An independent grid manager who preserves equal access and coordinates resources from distributed sources of energy.
State legislation restructuring the energy market and establishing an independent grid operator with a specific energy democracy mandate and grid planning responsibilities.
Unclear. The independent grid operator is supposed to be a non-profit insulated from interest groups (including existing utilities). If properly structured to focus on energy democracy, decentralization, and distributed renewable energy, it could help shelter local communities and residents building an equitable energy economy from push back by existing utilities and energy interest groups.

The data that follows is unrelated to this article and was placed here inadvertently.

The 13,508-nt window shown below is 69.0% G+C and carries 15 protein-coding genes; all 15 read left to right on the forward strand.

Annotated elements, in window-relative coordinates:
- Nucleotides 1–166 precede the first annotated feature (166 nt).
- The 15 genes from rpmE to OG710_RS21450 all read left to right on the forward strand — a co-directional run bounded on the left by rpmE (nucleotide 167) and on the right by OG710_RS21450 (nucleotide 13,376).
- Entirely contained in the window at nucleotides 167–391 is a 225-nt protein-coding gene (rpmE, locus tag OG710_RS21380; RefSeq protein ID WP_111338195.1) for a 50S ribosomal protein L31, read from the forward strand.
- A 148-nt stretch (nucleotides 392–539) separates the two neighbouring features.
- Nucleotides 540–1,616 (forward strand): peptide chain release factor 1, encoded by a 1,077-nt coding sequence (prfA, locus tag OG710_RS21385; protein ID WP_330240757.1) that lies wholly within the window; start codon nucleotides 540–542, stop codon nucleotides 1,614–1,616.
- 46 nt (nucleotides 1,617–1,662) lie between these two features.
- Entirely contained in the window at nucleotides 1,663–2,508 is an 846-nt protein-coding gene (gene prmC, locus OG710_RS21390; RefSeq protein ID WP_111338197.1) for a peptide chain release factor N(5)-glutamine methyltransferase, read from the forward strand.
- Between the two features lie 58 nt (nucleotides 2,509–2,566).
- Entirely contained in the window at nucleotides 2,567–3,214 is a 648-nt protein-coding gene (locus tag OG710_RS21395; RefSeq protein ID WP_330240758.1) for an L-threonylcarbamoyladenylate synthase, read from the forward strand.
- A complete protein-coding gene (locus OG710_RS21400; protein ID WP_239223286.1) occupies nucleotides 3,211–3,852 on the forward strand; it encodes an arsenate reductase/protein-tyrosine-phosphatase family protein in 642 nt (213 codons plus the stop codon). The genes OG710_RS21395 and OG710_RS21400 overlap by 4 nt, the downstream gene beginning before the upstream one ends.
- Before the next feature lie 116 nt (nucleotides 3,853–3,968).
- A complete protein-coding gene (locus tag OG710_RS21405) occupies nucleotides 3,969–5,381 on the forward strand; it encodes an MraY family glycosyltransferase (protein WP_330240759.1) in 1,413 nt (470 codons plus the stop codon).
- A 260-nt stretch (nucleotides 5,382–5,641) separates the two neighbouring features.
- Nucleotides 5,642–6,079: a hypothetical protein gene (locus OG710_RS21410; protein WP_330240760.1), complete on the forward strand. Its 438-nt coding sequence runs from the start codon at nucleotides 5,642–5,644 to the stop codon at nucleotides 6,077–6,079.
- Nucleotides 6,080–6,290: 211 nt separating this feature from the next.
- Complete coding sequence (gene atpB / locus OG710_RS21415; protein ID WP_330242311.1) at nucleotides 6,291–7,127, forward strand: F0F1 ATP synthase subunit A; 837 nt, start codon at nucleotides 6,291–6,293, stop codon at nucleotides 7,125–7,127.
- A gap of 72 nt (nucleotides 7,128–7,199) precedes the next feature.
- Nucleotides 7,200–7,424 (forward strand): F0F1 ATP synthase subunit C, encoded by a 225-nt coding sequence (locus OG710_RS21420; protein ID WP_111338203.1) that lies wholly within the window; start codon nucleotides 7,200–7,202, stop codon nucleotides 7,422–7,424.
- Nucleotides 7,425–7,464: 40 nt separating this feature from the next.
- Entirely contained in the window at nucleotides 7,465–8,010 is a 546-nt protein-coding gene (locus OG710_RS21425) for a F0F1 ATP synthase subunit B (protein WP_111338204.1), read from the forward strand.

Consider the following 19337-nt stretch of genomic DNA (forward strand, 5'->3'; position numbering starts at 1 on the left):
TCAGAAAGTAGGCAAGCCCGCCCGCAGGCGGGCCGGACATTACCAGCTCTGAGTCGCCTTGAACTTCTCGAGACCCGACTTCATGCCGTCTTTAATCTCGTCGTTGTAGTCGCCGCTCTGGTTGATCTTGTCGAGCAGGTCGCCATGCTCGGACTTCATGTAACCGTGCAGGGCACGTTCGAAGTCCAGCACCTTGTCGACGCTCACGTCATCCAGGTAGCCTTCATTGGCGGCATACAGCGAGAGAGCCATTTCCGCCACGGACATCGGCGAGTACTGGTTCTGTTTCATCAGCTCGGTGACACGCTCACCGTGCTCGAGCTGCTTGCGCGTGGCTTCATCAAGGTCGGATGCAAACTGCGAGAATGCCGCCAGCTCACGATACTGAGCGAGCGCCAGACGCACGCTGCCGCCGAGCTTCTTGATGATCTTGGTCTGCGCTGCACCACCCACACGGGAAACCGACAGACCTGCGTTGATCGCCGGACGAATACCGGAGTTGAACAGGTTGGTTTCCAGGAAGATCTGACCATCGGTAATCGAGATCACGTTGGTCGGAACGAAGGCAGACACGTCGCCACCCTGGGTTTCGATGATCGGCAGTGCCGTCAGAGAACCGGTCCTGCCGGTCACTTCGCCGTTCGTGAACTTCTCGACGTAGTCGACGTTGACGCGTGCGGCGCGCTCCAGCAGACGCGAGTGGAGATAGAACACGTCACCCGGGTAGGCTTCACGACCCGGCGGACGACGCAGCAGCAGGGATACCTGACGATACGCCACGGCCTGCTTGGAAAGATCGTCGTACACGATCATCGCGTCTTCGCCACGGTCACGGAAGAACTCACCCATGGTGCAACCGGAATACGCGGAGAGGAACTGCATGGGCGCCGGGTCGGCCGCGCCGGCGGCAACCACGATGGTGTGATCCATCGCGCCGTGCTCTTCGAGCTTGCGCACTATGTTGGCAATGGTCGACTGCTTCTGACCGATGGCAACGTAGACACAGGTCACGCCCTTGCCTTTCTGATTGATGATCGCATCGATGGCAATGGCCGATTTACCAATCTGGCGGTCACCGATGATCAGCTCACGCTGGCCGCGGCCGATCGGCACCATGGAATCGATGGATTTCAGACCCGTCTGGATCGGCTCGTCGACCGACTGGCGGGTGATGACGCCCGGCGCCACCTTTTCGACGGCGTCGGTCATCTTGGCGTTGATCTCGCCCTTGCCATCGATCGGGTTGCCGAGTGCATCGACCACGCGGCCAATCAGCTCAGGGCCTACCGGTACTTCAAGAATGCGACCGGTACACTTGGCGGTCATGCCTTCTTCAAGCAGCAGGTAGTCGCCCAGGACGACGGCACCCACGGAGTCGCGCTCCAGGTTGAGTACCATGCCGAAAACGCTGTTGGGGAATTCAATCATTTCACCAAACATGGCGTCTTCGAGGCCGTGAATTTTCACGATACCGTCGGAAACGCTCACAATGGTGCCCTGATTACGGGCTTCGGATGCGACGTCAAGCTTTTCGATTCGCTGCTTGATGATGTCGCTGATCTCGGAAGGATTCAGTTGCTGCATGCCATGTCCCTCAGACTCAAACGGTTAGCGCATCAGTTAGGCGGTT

Risk & Drawbacks?
If not structured correctly, it could be weak or ineffectual. If not focused on energy democracy principles and goals, it could reinforce the use of traditional energy sources while sidelining concerns around equitable access.
Partial precedents exist with the California, New ISO, and New England Independent Systems Operator. The Institute for Local Self-Reliance’s “Utility 3.0” model outlines how to supplement flexible smart grid structures with local control and equitable access to the energy system.